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Well not everybody will be surprised, e.g. one that won't be surprised is Glockman10mm he called it right all along.

This is picture results of the 750 round minimal lube test I ran on a suppressed, 12-1/2" SBR a few weeks back.

As you move through the pics, understand these are quite difficult to take due to the details, lighting, shadows, etc. In some cases I created cutouts and blew them up so we could see them better. Nevertheless, pics will never be like seeing in person.

Here we go - the dirty stuff first:











And now for the clean-ups and damage done.

As for the damage done - I really didn't see any damage. You can't see the non-damage as well from the pics as in person, but there's enough in the pics to indicate the condition.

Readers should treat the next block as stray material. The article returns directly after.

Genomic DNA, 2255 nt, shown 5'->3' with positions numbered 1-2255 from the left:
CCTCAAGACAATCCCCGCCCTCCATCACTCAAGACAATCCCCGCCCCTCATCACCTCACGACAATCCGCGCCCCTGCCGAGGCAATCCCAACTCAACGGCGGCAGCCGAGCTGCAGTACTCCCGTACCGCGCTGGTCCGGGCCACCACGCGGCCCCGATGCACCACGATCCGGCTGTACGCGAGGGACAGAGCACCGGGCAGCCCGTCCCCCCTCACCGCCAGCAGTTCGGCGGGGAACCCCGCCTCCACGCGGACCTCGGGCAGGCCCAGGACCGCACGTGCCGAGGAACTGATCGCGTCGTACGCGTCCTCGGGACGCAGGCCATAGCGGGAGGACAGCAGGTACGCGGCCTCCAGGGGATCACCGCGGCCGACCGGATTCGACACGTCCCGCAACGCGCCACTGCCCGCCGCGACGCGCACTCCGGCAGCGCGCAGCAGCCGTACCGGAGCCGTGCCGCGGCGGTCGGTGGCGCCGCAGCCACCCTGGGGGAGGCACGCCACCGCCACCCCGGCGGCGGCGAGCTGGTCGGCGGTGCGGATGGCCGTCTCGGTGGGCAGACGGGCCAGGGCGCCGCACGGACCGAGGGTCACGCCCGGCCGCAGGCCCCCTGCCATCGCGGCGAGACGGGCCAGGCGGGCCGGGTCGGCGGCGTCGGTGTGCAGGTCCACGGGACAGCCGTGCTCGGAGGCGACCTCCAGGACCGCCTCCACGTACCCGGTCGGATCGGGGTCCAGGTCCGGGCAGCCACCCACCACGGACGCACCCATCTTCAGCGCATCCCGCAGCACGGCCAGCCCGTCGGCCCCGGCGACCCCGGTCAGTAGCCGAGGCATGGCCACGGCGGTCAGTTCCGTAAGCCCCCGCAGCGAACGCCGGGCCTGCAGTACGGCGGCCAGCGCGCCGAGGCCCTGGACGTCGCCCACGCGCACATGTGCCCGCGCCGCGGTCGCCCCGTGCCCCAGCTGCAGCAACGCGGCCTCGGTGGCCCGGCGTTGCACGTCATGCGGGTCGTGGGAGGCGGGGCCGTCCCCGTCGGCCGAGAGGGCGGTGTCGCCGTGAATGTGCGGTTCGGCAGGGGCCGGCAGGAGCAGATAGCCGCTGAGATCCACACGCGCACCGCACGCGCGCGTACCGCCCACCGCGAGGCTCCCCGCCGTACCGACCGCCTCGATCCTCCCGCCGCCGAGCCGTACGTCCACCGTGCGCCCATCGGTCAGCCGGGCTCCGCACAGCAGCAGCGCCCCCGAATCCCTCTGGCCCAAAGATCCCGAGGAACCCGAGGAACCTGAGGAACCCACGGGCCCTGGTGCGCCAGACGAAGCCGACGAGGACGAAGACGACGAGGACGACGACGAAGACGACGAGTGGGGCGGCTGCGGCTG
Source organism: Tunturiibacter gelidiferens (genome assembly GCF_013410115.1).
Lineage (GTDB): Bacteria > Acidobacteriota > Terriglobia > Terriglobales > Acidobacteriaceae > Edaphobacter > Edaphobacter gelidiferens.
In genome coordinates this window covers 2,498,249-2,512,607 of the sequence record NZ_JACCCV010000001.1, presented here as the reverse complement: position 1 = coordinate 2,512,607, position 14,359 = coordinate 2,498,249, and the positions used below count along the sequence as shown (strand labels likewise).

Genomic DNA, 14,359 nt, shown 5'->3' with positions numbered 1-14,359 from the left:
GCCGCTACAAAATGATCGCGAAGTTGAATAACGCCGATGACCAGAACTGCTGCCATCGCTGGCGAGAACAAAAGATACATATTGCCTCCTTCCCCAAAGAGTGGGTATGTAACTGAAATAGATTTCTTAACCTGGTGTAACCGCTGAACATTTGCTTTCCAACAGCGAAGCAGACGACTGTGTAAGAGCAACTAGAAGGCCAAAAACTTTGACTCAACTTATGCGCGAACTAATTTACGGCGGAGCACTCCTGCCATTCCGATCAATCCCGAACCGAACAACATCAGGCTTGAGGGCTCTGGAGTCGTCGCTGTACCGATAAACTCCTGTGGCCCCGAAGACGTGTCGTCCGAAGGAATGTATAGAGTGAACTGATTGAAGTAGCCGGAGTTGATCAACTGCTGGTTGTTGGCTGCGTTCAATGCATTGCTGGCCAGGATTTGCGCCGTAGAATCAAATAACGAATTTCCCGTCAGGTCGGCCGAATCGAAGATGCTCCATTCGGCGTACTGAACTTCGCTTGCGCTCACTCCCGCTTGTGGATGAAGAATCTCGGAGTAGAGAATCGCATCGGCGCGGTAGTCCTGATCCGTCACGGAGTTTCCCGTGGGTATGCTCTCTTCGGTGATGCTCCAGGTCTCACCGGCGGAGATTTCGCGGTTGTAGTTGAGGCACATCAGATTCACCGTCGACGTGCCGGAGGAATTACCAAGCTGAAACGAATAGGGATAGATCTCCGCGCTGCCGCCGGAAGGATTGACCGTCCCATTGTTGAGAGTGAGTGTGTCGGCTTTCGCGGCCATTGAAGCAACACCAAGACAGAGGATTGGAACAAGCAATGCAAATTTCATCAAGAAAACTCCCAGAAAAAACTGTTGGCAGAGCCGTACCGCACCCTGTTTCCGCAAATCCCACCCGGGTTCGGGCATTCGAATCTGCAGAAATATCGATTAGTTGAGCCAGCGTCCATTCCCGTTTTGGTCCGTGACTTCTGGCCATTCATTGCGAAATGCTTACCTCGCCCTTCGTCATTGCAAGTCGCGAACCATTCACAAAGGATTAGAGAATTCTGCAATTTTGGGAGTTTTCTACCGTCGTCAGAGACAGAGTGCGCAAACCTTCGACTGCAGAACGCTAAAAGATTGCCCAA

Here's a shot of the cleaned up bolt from the top with a cut out:



and another view:



And another view, although I really did not expect to see any damage on the BCG (and there isn't) because it's steel riding in an aluminum receiver.



Here's an inside the upper receiver shot. These are the hardest to shoot and understand, soooo...what you want to look at is the thin, long shiny part just about in the center of the picture. That's one of the receiver rails the BCG runs on. It's hard to tell from the pic, but you can still clearly see the machining marks where the rail(s) were originally machined.